Call of the Wilde: Montreal Canadiens fall to the Nashville Predators

It was a busy weekend for the Montreal Canadiens. They registered a shootout victory 3-2 in Buffalo Saturday night, then flew right back after the game for the conclusion of the back-to-back against the Nashville Predators at the Bell Centre.

Montreal didn’t have their best and fell 2-1.

Wilde Horses 

For most of the first two periods, it was Brendan Gallagher trying to drag everyone else into the fight. No one seemed to have any legs. It felt like everyone was going through the motions. In a long 82-game season, there are nights when no one can get their legs or mind going.

That is, no one except Gallagher. He was crashing the net, getting upset at the officials, emotionally involved throughout. Finally, after a disallowed goal because Gallagher was ruled to have crashed the crease that he was pushed into, the Canadiens found their form and their will.

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Jake Evans scored his first goal since opening night, and his first goal since last January at the Bell Centre. The elation was obvious as Evans yelled loud enough for the rafters to take notice. Montreal was back in the game.

The third period was Montreal’s best. They pressed for the equalizer against a Nashville team that also played last night, and wasn’t exactly full of energy either. From late in the second period, to the end of the game, Montreal had the shot advantage of 23 to 7.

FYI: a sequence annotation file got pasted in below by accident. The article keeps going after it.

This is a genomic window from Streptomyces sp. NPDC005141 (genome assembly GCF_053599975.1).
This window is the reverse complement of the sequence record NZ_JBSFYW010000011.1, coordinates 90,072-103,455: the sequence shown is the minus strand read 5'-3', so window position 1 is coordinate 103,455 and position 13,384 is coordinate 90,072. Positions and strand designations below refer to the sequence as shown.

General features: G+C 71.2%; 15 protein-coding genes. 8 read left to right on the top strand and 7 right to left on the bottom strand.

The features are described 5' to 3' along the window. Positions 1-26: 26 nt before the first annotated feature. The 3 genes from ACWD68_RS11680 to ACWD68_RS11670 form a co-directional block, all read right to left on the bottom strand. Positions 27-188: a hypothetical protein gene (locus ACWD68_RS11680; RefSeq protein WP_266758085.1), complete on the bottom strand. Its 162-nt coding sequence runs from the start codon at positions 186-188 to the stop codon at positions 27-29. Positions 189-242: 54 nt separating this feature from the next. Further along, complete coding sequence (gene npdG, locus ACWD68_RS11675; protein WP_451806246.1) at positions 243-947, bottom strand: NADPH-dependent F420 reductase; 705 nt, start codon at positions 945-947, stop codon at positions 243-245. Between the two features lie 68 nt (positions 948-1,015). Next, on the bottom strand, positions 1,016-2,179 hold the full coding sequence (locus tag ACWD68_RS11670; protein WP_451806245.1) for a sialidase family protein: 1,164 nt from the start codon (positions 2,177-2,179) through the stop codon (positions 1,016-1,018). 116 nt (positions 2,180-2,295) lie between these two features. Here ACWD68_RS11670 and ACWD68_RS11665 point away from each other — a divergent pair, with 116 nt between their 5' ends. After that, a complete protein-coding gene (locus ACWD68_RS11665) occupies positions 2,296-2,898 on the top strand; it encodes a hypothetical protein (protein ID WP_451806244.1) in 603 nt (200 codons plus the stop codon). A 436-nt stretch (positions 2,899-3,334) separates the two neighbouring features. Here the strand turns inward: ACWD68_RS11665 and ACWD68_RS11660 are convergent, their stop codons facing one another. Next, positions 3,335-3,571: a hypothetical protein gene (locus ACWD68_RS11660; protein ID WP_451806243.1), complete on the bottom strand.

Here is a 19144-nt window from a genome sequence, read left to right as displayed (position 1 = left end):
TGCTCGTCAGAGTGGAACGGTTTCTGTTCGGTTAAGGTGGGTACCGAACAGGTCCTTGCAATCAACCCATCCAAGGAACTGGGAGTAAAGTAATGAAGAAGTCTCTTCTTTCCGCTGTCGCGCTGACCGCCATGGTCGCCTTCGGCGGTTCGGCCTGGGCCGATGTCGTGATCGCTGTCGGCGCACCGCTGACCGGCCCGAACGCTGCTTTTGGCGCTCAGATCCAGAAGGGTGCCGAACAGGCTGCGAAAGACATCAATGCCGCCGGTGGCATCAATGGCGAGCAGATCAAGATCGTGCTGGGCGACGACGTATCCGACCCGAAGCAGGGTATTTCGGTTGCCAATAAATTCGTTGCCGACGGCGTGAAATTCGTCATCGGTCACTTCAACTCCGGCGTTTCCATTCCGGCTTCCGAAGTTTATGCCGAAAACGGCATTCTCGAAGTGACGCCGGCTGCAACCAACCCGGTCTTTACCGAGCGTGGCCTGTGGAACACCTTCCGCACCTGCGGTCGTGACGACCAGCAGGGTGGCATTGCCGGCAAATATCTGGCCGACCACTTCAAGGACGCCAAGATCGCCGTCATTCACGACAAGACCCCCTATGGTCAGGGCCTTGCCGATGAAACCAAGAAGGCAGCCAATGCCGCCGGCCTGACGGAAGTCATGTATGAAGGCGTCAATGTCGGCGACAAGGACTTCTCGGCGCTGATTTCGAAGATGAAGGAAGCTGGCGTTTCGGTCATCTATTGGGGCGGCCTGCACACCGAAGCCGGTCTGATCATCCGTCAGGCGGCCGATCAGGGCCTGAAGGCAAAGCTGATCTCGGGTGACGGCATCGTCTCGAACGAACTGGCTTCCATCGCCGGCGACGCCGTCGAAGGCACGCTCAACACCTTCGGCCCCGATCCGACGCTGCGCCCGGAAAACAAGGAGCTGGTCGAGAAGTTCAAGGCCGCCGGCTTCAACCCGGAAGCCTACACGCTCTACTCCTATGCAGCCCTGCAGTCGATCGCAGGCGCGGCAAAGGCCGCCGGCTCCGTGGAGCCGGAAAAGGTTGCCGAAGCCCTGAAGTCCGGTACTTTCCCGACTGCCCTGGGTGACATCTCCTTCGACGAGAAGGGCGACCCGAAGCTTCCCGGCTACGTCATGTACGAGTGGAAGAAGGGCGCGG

However, they could not find the equalizer. Only one goal, and not a lot of chances. Overall, not a terrific night for the horses.

Wilde Goats 

It’s fatiguing, these last three weeks typing the long list of game improvements of Juraj Slafkovsky. He’s improved in his puck battles. He is throwing his weight around. He looks comfortable on the number one line with Cole Caufield and Nick Suzuki. However, one big concern remains. For some reason, Slafkovsky refuses to shoot the puck. No matter how outstanding the opportunity, he will not shoot. It’s apparent that the rest of the league has noticed this as well. The Canadiens were on a power play in the first period, and the Predators left him all alone on the right side half-wall.

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There really isn’t any reason to cover a player who receives the puck 30 feet from goal and just passes it back to another player, rather that taking it to the goal or one-timing shots. It could not be more obvious that this is what Slafkovsky must do.

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Anyone who has watched any hockey at all has seen this set-up millions of times. The pass comes from the defenceman or the left side as a cross-crease pass, and the receiver winds up and lets it rip.

Slafkovsky should already have his stick cocked when this opportunity arises. Due to the fact that he is left open, he has many chances to shoot. The penalty killers key on Caufield even harder on the left side knowing Slafkovsky doesn’t shoot. Caufield would have far more space and be able to take better shots from better positions, if Slafkovsky were a shooting danger.

The beauty of this complaint about Slafkovsky is nothing could be easier to correct. It’s not like it is a skill-set that he doesn’t have. We don’t even know if he has a powerful shot from that spot yet because he won’t show it to us.